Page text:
“The Ring was written during the Industrial Revolution, when it seemed that humanity would appropriate the secret of nature – the ‘Ring’. Now it seems we are on the verge of discovering the secret of life, so we created a ‘Ring’ that reflects our current preoccupation with cloning, mutations, artificial intelligence, discoveries in genetics and biotechnology.”

Such themes have served as excellent material for tragedy since 1818, and continue to dominate Hollywood sci-fi today. But while stories about scientific over-reachers may hold some parallels with those of their mythic counterparts in Der Ring des Nibelungen, it’s difficult to see what incorporating these concepts really adds to this particular story, or what new perspective it offers us on Wagner’s ideas.

B1y3KbyIUAA7K8KThe most effective use of any of the statues in Die Walküre is perhaps to serve as the mountain where Brünnhilde is imprisoned, put under a sleeping spell and left to await her future husband. Bulky and cumbersome as it is, it takes a little while to get the central statue into place, with black-clad figures flying from the wings to help with the awkward manoeuvrings. Yet the final image is impressive: against such a dramatic set, Brünnhilde’s new-found mortality and relative powerlessness hit home hard. It also serves as a reminder of how the whole thing started, recalling Wotan’s deal with the giants in Das Rheingold. Now, as before, there is an attempt to marry a woman off against her will, and now, as then, Wotan has cause to fear the consequences of his actions.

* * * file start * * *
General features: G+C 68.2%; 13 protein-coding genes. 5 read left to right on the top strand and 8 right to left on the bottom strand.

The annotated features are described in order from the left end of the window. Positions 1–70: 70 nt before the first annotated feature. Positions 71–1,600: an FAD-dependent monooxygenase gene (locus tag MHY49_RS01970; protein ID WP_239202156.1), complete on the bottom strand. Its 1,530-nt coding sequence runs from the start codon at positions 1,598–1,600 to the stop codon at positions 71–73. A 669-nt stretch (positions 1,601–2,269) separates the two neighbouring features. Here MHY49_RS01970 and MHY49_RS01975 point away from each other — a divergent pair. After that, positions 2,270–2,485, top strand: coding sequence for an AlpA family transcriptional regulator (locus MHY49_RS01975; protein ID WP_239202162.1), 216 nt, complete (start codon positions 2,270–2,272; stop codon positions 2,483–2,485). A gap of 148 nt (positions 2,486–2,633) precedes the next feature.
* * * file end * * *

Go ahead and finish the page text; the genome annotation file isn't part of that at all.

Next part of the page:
Just before the curtain falls, Brünnhilde’s resting place is surrounded by flames, a group of dancers emerging with glowing red headpieces in a warped reflection of the Prelude to Das Rheingold, where swaying green and blue lights mimicked the waves of the Rhine. Above them, the statues creak and and begin to tumble forwards, a touch of the ‘Ozymandias’ about them now.

The Mariinksy Opera’s Ring Cycle continues its run at the Birmingham Hippodrome with Siegfried tomorrow evening, and concludes with Götterdämmerung on Sunday. For more information and to book, visit the Birmingham Hippodrome website.

Header image by N. Razina. All other photographs by @JohnVecchio via Twitter.